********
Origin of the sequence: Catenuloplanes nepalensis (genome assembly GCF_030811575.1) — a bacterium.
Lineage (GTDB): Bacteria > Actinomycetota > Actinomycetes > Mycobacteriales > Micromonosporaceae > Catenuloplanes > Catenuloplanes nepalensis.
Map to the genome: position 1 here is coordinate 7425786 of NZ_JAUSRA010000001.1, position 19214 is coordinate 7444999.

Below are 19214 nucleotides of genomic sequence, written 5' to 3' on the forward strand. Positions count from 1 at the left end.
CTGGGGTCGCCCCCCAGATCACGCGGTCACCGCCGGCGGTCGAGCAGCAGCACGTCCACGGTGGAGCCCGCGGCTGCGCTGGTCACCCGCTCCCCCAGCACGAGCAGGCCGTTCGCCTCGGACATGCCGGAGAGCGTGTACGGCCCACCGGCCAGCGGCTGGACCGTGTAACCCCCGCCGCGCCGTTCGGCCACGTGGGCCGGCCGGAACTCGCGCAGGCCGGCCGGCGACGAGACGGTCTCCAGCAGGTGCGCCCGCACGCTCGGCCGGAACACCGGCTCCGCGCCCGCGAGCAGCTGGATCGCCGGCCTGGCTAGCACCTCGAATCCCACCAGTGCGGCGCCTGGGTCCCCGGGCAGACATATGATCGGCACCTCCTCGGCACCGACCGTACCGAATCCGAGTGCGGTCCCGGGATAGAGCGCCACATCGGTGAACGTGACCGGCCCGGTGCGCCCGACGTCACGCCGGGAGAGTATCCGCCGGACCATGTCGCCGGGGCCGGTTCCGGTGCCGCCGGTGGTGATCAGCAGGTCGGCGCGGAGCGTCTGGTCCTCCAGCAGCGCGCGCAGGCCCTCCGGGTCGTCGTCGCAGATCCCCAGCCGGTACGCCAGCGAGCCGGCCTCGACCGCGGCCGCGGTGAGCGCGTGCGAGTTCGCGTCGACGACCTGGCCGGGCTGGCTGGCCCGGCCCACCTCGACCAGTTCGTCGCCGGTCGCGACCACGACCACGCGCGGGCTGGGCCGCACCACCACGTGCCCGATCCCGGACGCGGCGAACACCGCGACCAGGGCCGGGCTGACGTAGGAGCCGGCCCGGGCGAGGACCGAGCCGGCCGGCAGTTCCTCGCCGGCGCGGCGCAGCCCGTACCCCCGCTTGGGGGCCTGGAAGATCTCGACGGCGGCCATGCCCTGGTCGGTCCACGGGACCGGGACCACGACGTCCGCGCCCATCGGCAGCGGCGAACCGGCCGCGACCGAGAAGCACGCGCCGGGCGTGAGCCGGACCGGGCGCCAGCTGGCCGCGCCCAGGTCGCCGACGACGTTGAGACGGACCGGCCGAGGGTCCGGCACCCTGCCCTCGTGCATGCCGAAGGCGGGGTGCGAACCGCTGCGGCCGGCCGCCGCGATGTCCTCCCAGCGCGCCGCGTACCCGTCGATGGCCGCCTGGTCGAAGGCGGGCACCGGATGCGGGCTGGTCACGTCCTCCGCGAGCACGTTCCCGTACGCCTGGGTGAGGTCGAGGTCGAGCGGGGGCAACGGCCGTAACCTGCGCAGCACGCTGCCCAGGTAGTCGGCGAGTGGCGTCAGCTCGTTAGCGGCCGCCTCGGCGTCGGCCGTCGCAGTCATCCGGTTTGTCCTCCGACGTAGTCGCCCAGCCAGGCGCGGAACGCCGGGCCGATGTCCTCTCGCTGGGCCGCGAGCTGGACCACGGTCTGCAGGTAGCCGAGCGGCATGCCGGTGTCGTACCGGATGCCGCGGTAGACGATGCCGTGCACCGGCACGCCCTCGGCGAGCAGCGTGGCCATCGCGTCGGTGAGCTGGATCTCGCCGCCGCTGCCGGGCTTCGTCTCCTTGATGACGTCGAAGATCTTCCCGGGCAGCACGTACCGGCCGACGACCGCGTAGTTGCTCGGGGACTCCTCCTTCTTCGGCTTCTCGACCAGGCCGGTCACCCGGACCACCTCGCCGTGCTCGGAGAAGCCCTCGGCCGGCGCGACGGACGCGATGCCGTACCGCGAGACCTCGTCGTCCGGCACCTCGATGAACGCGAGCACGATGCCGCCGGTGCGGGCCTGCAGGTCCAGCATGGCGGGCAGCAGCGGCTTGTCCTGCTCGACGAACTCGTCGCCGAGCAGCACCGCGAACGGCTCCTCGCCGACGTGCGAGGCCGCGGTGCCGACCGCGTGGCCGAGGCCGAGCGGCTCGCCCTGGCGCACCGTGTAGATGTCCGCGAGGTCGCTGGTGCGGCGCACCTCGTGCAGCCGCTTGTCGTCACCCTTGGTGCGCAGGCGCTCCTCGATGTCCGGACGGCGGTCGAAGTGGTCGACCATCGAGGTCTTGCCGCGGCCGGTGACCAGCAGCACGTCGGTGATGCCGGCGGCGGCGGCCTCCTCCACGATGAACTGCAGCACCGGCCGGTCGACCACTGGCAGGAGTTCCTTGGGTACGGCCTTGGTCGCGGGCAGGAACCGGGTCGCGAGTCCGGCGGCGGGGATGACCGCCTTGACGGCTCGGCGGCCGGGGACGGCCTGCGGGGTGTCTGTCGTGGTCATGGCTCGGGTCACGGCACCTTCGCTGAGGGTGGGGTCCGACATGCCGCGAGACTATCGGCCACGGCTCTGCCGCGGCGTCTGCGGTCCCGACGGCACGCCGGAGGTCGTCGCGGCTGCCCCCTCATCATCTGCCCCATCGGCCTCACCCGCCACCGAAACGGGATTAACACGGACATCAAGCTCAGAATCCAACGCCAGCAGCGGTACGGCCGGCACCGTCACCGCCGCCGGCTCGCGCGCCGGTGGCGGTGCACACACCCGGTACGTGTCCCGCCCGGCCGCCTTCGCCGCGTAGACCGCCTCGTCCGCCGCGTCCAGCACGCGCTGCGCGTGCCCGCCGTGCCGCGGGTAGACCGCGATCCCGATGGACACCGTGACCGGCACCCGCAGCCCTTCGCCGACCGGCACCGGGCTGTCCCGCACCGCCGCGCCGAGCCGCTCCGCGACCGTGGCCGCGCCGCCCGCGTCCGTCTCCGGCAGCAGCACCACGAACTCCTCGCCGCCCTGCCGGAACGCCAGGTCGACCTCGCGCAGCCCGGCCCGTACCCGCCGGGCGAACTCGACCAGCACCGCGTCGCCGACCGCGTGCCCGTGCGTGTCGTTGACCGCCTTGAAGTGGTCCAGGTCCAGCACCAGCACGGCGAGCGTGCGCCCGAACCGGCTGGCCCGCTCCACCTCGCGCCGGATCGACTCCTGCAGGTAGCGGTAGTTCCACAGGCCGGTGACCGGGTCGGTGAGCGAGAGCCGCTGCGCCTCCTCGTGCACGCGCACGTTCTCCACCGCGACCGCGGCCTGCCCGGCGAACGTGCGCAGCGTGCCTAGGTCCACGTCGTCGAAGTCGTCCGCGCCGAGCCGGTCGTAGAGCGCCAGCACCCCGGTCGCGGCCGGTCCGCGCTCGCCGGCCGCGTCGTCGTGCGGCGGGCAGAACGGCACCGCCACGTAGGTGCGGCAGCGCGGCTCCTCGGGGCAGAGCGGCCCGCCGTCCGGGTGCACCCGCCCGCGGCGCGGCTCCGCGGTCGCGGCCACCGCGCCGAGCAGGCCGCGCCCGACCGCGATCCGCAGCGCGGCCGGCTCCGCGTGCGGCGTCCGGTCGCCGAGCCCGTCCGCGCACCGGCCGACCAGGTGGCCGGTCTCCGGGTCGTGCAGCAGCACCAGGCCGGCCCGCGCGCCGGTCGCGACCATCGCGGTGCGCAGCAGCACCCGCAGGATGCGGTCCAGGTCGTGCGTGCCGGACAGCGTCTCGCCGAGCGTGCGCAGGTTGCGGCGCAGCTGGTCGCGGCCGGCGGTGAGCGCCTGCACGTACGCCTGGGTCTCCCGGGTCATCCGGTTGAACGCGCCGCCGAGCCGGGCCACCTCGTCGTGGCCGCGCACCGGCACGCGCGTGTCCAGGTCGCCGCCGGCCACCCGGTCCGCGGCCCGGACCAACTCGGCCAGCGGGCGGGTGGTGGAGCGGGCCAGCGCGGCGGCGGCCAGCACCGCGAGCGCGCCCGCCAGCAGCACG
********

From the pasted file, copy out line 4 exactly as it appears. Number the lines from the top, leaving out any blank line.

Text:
Below are 19214 nucleotides of genomic sequence, written 5' to 3' on the forward strand. Positions count from 1 at the left end.